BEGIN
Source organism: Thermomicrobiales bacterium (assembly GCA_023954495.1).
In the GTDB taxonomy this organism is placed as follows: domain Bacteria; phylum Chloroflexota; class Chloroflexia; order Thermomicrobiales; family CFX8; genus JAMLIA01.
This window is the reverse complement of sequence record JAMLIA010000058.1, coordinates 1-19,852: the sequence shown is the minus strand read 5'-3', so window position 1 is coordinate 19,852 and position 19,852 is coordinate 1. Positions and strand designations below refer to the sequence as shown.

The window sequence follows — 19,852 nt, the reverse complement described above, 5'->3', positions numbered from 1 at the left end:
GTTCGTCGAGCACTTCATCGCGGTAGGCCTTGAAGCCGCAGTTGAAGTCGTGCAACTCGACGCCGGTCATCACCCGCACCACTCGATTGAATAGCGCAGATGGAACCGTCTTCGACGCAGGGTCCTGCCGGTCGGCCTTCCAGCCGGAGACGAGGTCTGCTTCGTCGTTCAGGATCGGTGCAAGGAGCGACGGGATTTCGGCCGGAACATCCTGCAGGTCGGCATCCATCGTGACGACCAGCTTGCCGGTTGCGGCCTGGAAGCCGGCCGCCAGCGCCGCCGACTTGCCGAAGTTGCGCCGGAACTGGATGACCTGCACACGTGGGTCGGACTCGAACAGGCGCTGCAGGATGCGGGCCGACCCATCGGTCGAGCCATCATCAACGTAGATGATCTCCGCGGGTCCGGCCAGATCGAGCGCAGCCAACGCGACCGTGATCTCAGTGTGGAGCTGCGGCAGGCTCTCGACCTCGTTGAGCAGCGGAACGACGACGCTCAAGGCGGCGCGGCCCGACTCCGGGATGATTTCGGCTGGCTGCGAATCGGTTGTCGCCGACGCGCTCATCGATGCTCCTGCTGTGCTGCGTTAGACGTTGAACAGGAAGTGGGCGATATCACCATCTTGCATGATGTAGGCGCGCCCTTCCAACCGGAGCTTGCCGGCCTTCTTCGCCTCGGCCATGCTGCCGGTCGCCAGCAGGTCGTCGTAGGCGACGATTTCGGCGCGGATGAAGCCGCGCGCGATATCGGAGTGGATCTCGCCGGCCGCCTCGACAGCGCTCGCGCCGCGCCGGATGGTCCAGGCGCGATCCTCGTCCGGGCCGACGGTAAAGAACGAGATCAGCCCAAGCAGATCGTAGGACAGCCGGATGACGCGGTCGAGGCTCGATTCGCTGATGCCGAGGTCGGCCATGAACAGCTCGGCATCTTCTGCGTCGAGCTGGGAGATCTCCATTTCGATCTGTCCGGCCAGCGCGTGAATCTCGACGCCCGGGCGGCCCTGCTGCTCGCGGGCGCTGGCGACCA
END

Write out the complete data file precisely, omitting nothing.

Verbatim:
Source organism: Thermomicrobiales bacterium (assembly GCA_023954495.1).
In the GTDB taxonomy this organism is placed as follows: domain Bacteria; phylum Chloroflexota; class Chloroflexia; order Thermomicrobiales; family CFX8; genus JAMLIA01.
This window is the reverse complement of sequence record JAMLIA010000058.1, coordinates 1-19,852: the sequence shown is the minus strand read 5'-3', so window position 1 is coordinate 19,852 and position 19,852 is coordinate 1. Positions and strand designations below refer to the sequence as shown.

The window sequence follows — 19,852 nt, the reverse complement described above, 5'->3', positions numbered from 1 at the left end:
GTTCGTCGAGCACTTCATCGCGGTAGGCCTTGAAGCCGCAGTTGAAGTCGTGCAACTCGACGCCGGTCATCACCCGCACCACTCGATTGAATAGCGCAGATGGAACCGTCTTCGACGCAGGGTCCTGCCGGTCGGCCTTCCAGCCGGAGACGAGGTCTGCTTCGTCGTTCAGGATCGGTGCAAGGAGCGACGGGATTTCGGCCGGAACATCCTGCAGGTCGGCATCCATCGTGACGACCAGCTTGCCGGTTGCGGCCTGGAAGCCGGCCGCCAGCGCCGCCGACTTGCCGAAGTTGCGCCGGAACTGGATGACCTGCACACGTGGGTCGGACTCGAACAGGCGCTGCAGGATGCGGGCCGACCCATCGGTCGAGCCATCATCAACGTAGATGATCTCCGCGGGTCCGGCCAGATCGAGCGCAGCCAACGCGACCGTGATCTCAGTGTGGAGCTGCGGCAGGCTCTCGACCTCGTTGAGCAGCGGAACGACGACGCTCAAGGCGGCGCGGCCCGACTCCGGGATGATTTCGGCTGGCTGCGAATCGGTTGTCGCCGACGCGCTCATCGATGCTCCTGCTGTGCTGCGTTAGACGTTGAACAGGAAGTGGGCGATATCACCATCTTGCATGATGTAGGCGCGCCCTTCCAACCGGAGCTTGCCGGCCTTCTTCGCCTCGGCCATGCTGCCGGTCGCCAGCAGGTCGTCGTAGGCGACGATTTCGGCGCGGATGAAGCCGCGCGCGATATCGGAGTGGATCTCGCCGGCCGCCTCGACAGCGCTCGCGCCGCGCCGGATGGTCCAGGCGCGATCCTCGTCCGGGCCGACGGTAAAGAACGAGATCAGCCCAAGCAGATCGTAGGACAGCCGGATGACGCGGTCGAGGCTCGATTCGCTGATGCCGAGGTCGGCCATGAACAGCTCGGCATCTTCTGCGTCGAGCTGGGAGATCTCCATTTCGATCTGTCCGGCCAGCGCGTGAATCTCGACGCCCGGGCGGCCCTGCTGCTCGCGGGCGCTGGCGACCA